Combustible Celluloid Review - The Immaculate Room (2022), Mukunda Michael Dewil, Mukunda Michael Dewil, Emile Hirsch, Kate Bosworth, Ashley Greene, M. Emmet Walsh
Combustible Celluloid
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With: Emile Hirsch, Kate Bosworth, Ashley Greene, M. Emmet Walsh
Written by: Mukunda Michael Dewil
Directed by: Mukunda Michael Dewil
MPAA Rating: R for some drug use and nudity
Running Time: 92
Date: 08/19/2022

The Immaculate Room (2022)

2 1/2 Stars (out of 4)

A Whiter Shade of Pale

By Jeffrey M. Anderson

While it doesn't go as far or dig as deep as it might have, this tense drama still has enough interesting ideas and vivid visual schemes, in addition to strong performances, to make it worth a look.

Mike (Emile Hirsch) and Kate (Kate Bosworth) have signed up for an experiment. They must spend 50 days in a white room, together, alone, with no contact to the outside world. If they succeed, $5 million is theirs. They're confident it can be done, but stress, and extreme boredom, sets in.

Mike decides to take a "treat," which takes $100,000 off of their prize. It turns out to be a green crayon, and he decorates the walls. Kate finds a gun. Mike takes another treat. This one costs $250,000, and it turns out to be a naked woman, Simone (Ashley Greene). Kate takes her treat, which turns out to be three hits of Ecstasy. It's not long before jealousy and guilt rear their heads. Will they make it to the end?

The design for The Immaculate Room is everything one could hope for. The room is vast, with nothing but a bed, a little nook for the doorway, and a separate bathroom (food, or, rather, goopy life-sustaining liquid, is delivered at mealtimes). It's oppressive in its whiteness, and the movie takes on a whole different tone after Mike's beautiful, eerie green artworks adorn the walls. Hirsch and Bosworth provide the movie's beating heart, adding just the right amount of energy to the still surroundings.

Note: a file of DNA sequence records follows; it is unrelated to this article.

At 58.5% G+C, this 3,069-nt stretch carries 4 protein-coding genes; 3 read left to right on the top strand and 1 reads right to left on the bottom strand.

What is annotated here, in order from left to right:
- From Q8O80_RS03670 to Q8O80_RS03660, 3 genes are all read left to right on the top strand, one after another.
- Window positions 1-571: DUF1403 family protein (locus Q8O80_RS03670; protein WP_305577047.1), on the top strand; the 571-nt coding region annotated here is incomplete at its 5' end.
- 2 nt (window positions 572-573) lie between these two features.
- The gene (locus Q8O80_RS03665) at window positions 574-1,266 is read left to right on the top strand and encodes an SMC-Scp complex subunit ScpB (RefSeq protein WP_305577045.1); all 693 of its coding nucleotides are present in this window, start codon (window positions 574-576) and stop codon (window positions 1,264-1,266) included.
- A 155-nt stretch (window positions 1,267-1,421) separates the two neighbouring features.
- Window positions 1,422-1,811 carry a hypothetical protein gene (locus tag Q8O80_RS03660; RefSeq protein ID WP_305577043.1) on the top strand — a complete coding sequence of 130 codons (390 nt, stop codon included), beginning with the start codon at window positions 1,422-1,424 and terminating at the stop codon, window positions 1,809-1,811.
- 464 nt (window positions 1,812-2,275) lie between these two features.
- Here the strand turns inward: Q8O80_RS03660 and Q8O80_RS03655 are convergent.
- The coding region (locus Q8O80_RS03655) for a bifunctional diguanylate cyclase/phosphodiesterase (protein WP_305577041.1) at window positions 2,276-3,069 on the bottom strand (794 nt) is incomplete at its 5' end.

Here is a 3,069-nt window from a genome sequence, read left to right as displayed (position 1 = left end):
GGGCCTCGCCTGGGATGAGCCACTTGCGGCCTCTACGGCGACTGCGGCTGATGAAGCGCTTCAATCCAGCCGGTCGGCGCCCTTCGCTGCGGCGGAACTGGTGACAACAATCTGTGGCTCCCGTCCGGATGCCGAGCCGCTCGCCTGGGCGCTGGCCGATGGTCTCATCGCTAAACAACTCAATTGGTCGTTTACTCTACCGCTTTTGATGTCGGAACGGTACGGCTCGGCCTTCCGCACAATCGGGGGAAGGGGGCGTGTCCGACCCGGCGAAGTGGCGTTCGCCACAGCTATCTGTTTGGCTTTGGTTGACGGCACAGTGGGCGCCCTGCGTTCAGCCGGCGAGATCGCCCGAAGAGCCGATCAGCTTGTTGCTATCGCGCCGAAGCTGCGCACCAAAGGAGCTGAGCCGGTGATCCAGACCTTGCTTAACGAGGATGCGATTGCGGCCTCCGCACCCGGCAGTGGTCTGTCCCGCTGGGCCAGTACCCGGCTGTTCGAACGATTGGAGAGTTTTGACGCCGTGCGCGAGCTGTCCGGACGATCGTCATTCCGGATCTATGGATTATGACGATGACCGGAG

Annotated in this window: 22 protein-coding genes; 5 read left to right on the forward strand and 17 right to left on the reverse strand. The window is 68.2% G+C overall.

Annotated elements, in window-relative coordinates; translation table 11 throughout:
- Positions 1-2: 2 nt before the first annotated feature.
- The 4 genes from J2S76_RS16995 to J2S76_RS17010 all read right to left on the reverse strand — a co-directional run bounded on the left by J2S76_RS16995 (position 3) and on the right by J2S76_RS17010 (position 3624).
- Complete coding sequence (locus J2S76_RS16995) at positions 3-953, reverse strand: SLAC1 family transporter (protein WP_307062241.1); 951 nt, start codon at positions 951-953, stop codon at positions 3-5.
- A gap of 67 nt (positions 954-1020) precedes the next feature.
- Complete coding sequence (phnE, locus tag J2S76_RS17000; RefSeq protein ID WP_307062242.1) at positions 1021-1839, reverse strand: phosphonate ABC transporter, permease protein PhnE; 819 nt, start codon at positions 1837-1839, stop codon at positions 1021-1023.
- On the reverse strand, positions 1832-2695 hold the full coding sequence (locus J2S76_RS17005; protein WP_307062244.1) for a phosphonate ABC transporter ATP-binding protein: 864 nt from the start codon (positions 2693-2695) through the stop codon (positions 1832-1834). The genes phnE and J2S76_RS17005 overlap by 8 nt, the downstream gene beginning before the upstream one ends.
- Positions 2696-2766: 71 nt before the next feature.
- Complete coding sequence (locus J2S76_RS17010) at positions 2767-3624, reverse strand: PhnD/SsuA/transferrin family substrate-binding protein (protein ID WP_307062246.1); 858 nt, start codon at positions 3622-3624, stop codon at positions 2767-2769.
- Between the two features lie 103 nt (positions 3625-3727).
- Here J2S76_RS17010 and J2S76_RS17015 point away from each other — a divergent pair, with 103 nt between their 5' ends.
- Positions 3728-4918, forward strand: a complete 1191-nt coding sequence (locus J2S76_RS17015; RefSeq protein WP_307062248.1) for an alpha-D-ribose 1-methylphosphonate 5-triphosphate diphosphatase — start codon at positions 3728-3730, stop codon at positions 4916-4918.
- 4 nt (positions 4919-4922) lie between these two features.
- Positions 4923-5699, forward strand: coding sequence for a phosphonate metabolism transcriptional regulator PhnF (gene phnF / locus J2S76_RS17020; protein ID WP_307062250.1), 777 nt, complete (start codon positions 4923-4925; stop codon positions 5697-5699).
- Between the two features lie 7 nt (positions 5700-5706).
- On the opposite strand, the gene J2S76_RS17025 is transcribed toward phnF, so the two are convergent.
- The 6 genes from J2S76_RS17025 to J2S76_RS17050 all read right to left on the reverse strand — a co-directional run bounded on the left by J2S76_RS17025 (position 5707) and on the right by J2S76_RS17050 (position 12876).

One wishes that they might have come more mentally prepared for the boredom, and their "this'll be a piece of cake" attitude at the start is laughable. And the turns of events in the third act feel a little too cursory, a little too easy; the characters become less human and more like pawns of the screenplay.

As it wraps up, it feels as if the movie isn't really about much more than money and how it corrupts. Even so, it generates a certain amount of suspense with its simple question: how long can they last, and, perhaps more importantly, how long would we, the viewers, last? It's an OK effort, but it's a shame that The Immaculate Room had to cut corners.

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